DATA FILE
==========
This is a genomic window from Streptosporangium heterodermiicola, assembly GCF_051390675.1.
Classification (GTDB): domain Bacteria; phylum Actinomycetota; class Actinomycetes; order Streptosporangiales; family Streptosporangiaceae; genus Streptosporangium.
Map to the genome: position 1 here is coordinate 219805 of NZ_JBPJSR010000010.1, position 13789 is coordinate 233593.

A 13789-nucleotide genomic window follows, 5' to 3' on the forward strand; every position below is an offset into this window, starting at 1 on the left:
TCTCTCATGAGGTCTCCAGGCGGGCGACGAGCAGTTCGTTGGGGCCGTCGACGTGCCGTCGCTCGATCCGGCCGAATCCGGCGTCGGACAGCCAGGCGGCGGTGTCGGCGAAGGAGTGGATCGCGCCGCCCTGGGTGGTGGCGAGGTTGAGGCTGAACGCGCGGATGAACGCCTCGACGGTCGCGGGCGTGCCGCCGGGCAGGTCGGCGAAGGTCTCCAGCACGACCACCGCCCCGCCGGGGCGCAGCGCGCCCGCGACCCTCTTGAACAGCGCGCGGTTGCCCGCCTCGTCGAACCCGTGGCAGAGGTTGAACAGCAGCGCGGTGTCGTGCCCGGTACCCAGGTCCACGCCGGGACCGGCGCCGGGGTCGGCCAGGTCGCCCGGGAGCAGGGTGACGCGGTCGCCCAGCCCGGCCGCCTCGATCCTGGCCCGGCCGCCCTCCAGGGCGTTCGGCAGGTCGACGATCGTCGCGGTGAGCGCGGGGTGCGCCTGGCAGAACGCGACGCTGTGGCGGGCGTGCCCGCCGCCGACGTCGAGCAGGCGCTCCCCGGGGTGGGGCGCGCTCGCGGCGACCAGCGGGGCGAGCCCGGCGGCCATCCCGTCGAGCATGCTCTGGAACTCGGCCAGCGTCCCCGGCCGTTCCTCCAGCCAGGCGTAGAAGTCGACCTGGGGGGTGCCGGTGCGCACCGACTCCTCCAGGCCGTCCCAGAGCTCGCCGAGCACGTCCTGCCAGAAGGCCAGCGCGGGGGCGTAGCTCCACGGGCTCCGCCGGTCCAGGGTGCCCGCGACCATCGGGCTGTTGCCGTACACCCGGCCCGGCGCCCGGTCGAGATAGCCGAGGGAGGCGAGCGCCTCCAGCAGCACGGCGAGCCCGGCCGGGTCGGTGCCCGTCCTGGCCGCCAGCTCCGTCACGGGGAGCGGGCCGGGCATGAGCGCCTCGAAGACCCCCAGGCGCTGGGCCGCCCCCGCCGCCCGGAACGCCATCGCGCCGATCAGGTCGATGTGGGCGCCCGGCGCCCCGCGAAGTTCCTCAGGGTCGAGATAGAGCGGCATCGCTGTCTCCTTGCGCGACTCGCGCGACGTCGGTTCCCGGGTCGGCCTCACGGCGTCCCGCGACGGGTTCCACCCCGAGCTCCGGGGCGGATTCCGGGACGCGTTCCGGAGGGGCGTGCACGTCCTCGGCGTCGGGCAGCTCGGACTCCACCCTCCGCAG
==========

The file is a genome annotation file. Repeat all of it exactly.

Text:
This is a genomic window from Streptosporangium heterodermiicola, assembly GCF_051390675.1.
Classification (GTDB): domain Bacteria; phylum Actinomycetota; class Actinomycetes; order Streptosporangiales; family Streptosporangiaceae; genus Streptosporangium.
Map to the genome: position 1 here is coordinate 219805 of NZ_JBPJSR010000010.1, position 13789 is coordinate 233593.

A 13789-nucleotide genomic window follows, 5' to 3' on the forward strand; every position below is an offset into this window, starting at 1 on the left:
TCTCTCATGAGGTCTCCAGGCGGGCGACGAGCAGTTCGTTGGGGCCGTCGACGTGCCGTCGCTCGATCCGGCCGAATCCGGCGTCGGACAGCCAGGCGGCGGTGTCGGCGAAGGAGTGGATCGCGCCGCCCTGGGTGGTGGCGAGGTTGAGGCTGAACGCGCGGATGAACGCCTCGACGGTCGCGGGCGTGCCGCCGGGCAGGTCGGCGAAGGTCTCCAGCACGACCACCGCCCCGCCGGGGCGCAGCGCGCCCGCGACCCTCTTGAACAGCGCGCGGTTGCCCGCCTCGTCGAACCCGTGGCAGAGGTTGAACAGCAGCGCGGTGTCGTGCCCGGTACCCAGGTCCACGCCGGGACCGGCGCCGGGGTCGGCCAGGTCGCCCGGGAGCAGGGTGACGCGGTCGCCCAGCCCGGCCGCCTCGATCCTGGCCCGGCCGCCCTCCAGGGCGTTCGGCAGGTCGACGATCGTCGCGGTGAGCGCGGGGTGCGCCTGGCAGAACGCGACGCTGTGGCGGGCGTGCCCGCCGCCGACGTCGAGCAGGCGCTCCCCGGGGTGGGGCGCGCTCGCGGCGACCAGCGGGGCGAGCCCGGCGGCCATCCCGTCGAGCATGCTCTGGAACTCGGCCAGCGTCCCCGGCCGTTCCTCCAGCCAGGCGTAGAAGTCGACCTGGGGGGTGCCGGTGCGCACCGACTCCTCCAGGCCGTCCCAGAGCTCGCCGAGCACGTCCTGCCAGAAGGCCAGCGCGGGGGCGTAGCTCCACGGGCTCCGCCGGTCCAGGGTGCCCGCGACCATCGGGCTGTTGCCGTACACCCGGCCCGGCGCCCGGTCGAGATAGCCGAGGGAGGCGAGCGCCTCCAGCAGCACGGCGAGCCCGGCCGGGTCGGTGCCCGTCCTGGCCGCCAGCTCCGTCACGGGGAGCGGGCCGGGCATGAGCGCCTCGAAGACCCCCAGGCGCTGGGCCGCCCCCGCCGCCCGGAACGCCATCGCGCCGATCAGGTCGATGTGGGCGCCCGGCGCCCCGCGAAGTTCCTCAGGGTCGAGATAGAGCGGCATCGCTGTCTCCTTGCGCGACTCGCGCGACGTCGGTTCCCGGGTCGGCCTCACGGCGTCCCGCGACGGGTTCCACCCCGAGCTCCGGGGCGGATTCCGGGACGCGTTCCGGAGGGGCGTGCACGTCCTCGGCGTCGGGCAGCTCGGACTCCACCCTCCGCAG